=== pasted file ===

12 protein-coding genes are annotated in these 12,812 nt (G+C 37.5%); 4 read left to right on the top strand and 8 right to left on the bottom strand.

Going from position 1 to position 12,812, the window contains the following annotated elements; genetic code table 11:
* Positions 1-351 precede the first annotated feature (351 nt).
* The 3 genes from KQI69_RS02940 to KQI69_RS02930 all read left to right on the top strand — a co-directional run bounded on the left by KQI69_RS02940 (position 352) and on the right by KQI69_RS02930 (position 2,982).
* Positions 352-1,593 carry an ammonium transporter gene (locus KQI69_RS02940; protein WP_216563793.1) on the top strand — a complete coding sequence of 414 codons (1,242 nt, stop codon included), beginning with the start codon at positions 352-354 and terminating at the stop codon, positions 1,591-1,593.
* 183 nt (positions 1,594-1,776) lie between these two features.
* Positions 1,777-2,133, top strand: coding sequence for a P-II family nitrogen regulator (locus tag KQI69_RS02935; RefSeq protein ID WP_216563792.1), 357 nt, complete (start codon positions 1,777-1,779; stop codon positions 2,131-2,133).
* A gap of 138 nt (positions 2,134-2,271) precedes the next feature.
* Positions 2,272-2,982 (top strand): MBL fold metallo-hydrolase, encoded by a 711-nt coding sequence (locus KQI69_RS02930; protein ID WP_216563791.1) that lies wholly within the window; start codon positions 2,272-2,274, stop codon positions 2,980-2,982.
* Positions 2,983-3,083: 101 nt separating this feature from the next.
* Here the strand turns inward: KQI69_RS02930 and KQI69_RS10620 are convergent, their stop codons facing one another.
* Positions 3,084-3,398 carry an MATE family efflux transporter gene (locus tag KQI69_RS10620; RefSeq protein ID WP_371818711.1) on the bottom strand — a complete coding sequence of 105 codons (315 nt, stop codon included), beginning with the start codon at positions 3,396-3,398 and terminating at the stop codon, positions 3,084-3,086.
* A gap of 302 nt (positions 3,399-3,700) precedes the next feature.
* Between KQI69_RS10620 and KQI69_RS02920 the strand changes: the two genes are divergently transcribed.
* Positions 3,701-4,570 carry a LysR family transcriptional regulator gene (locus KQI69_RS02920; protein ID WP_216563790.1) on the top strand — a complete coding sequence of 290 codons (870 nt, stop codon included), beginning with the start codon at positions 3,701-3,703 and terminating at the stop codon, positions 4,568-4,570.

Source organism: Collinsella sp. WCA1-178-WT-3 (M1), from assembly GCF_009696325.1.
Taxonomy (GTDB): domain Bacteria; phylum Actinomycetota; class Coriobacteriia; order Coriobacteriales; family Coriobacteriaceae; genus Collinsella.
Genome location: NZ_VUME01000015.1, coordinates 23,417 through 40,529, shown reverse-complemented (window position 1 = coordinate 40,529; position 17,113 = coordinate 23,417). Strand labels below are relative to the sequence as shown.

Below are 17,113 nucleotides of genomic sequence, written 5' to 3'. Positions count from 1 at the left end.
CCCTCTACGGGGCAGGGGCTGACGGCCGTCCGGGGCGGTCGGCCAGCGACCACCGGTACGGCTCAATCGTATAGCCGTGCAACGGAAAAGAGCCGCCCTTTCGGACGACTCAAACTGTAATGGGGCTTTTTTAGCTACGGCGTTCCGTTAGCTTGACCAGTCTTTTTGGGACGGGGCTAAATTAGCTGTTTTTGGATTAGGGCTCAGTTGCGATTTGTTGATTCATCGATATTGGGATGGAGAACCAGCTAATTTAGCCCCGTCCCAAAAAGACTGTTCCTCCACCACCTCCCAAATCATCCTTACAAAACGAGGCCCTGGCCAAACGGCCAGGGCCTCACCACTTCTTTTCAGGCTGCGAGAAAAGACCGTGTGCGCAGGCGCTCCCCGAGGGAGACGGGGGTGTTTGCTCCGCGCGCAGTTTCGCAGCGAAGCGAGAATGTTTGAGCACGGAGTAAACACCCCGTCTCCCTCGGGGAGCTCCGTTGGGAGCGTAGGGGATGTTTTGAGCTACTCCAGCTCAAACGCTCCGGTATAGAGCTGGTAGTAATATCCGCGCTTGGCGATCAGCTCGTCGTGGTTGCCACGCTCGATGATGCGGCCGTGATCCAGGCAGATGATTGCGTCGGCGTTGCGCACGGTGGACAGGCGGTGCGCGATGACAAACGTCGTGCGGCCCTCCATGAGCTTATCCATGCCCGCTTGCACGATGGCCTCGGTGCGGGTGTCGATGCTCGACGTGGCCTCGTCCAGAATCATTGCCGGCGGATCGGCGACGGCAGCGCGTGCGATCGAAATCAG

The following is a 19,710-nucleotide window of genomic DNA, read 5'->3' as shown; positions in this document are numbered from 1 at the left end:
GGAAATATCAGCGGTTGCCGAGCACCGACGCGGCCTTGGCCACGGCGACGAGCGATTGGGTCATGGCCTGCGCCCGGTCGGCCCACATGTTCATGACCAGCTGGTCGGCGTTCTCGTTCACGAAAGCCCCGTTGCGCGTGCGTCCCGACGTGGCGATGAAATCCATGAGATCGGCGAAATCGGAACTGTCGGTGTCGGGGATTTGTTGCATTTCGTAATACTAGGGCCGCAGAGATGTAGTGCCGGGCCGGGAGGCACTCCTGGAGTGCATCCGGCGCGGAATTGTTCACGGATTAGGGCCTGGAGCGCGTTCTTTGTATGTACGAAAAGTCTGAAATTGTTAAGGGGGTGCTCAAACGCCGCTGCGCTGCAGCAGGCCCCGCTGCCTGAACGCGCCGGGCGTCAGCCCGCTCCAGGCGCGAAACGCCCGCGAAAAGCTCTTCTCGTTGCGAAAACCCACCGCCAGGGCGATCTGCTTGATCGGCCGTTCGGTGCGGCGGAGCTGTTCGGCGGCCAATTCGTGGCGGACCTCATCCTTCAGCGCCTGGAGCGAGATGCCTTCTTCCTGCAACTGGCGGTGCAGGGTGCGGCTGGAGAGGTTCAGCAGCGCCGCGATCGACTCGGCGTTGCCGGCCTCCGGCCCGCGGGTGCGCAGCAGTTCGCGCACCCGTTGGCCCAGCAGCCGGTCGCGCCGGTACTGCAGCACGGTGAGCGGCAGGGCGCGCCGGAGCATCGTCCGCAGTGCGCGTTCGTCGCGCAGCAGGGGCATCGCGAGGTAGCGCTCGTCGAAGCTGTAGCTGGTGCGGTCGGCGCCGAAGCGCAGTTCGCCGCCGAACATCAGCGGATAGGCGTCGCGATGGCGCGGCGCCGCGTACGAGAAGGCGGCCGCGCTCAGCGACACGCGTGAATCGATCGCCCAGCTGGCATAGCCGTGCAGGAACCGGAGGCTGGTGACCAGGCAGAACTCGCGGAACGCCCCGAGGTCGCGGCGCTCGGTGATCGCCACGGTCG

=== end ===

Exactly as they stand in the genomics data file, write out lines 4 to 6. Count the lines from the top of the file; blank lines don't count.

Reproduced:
* The 3 genes from KQI69_RS02940 to KQI69_RS02930 all read left to right on the top strand — a co-directional run bounded on the left by KQI69_RS02940 (position 352) and on the right by KQI69_RS02930 (position 2,982).
* Positions 352-1,593 carry an ammonium transporter gene (locus KQI69_RS02940; protein WP_216563793.1) on the top strand — a complete coding sequence of 414 codons (1,242 nt, stop codon included), beginning with the start codon at positions 352-354 and terminating at the stop codon, positions 1,591-1,593.
* 183 nt (positions 1,594-1,776) lie between these two features.